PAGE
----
attenuation of the oscillations is closer over
50%.
Given the observations above,
notwithstanding the fact that the case study
presented in this paper does not cover a
sufficient number of parametric analysis, it
can be concluded that the TMD device can
be an effective way to mitigate vibrations
induced by wind action.

References

1. Calado L., Proena J.M., et al.:
Innovative materials and techniques
for seismic protection. In: Earthquake
Protection of Historical Buildings by
Reversible Mixed Technologies -
PROHITECH, WP5_proj.no.INCO-
CT-509119, 2004.
2. Creu, D.: Influence of height
reduction of a concrete chimney on the
seismic safety factor, In: Bulletin of
the Technical University of Civil
Engineering Bucharest (2002), no. 1,
p. 56-67
3. Den Hartog, J. P.: Mechanical
Vibrations. New York, USA , McGraw-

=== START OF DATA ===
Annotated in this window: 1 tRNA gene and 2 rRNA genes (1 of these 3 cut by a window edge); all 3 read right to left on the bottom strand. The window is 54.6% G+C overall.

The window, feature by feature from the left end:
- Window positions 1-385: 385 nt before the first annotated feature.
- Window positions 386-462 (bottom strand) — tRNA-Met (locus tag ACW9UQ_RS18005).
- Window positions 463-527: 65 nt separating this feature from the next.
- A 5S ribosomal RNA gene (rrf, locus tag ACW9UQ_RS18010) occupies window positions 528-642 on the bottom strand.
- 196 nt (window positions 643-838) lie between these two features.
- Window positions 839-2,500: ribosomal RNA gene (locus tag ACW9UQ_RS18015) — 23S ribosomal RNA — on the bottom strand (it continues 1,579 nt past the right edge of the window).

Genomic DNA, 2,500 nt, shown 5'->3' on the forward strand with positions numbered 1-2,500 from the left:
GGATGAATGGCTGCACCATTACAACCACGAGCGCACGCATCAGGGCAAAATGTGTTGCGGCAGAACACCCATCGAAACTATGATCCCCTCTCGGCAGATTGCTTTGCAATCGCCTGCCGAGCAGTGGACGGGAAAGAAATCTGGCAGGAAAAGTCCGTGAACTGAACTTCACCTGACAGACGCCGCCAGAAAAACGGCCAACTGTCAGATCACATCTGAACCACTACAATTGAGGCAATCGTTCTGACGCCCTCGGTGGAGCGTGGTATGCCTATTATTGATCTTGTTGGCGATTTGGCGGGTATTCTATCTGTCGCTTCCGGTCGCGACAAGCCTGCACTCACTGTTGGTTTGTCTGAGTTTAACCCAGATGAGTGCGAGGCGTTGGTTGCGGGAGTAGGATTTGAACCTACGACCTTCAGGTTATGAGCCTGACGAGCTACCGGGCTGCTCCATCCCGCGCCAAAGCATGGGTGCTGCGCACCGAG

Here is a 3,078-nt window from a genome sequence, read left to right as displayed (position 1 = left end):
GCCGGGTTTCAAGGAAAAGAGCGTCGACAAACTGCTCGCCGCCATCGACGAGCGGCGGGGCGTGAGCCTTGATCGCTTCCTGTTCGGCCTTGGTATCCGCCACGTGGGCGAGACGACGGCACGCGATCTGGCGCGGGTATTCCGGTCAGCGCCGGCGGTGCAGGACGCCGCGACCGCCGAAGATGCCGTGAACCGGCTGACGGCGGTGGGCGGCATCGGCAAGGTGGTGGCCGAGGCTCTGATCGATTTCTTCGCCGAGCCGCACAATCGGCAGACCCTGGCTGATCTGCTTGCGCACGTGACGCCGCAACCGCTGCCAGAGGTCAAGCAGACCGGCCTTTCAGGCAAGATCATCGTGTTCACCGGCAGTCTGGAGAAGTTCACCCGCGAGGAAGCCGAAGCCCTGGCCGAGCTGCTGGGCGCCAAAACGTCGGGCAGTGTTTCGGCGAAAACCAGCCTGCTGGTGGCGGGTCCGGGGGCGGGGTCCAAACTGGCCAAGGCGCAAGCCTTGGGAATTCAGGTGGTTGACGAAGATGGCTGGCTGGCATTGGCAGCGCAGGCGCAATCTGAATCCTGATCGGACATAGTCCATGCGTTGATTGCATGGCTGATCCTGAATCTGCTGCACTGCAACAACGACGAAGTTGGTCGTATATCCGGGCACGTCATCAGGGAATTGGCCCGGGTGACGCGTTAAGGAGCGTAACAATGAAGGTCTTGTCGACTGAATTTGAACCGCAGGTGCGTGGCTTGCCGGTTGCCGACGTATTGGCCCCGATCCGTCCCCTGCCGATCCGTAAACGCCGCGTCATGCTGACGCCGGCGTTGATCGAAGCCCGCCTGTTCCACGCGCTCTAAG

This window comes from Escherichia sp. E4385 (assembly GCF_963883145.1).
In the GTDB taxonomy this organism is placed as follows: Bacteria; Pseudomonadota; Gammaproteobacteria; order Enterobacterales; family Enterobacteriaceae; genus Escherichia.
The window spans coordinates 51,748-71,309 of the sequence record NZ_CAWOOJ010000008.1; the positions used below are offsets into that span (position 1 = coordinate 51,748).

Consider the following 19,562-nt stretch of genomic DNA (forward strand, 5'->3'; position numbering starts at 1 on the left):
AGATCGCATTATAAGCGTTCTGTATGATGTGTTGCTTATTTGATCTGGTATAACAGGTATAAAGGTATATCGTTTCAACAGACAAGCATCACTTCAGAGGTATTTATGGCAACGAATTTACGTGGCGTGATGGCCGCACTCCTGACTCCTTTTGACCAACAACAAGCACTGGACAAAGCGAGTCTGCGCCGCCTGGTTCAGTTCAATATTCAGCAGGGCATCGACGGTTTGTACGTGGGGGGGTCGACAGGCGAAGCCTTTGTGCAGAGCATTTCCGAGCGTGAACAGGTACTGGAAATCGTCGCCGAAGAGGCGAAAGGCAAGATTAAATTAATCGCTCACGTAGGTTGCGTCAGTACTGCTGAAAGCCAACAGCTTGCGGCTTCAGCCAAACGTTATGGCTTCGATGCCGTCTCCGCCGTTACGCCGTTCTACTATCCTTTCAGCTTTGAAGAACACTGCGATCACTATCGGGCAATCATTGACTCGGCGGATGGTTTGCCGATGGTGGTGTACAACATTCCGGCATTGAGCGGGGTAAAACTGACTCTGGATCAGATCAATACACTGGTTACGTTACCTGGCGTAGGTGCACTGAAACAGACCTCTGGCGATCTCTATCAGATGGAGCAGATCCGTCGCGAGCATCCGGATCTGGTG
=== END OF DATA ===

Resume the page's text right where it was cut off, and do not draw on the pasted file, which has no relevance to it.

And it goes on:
Hill Book Company Inc., 1947.
4. Ghindea, C. L.: Studiul unor metode de
atenuare a aciunii seismice asupra
construciilor (Study of some methods
to mitigate seismic action effect on
buildings). In: Ph.D. Thesis, Technical
University of Civil Engineering
Bucharest, Bucureti, Romania, 2009.
5. Holmes J. D.: Wind Loading of
Structures. New York, USA, Taylor &
Francis Group, 2007
6.
***
Maurer Tuned Mass Dampers.
Available at: http://www.maurer.co.uk/
doc/TMD-INfo-28072003.pdf.
Accessed: 02.02 2012;
7.
***
NatHaz On-line Wind Simulator
(NOWS). Available at: http://
windsim.ce.nd.edu/int_winsim.html.
Accessed: 10.01 2012;
8.
***
NP 082-04: Cod de proiectare.
Bazele proiectarii si actiuni asupra
constructiilor. Actiunea vantului.
(Design Code. Basis of design and
actions on buildings. Wind action).
Accessed: 10.01 2012.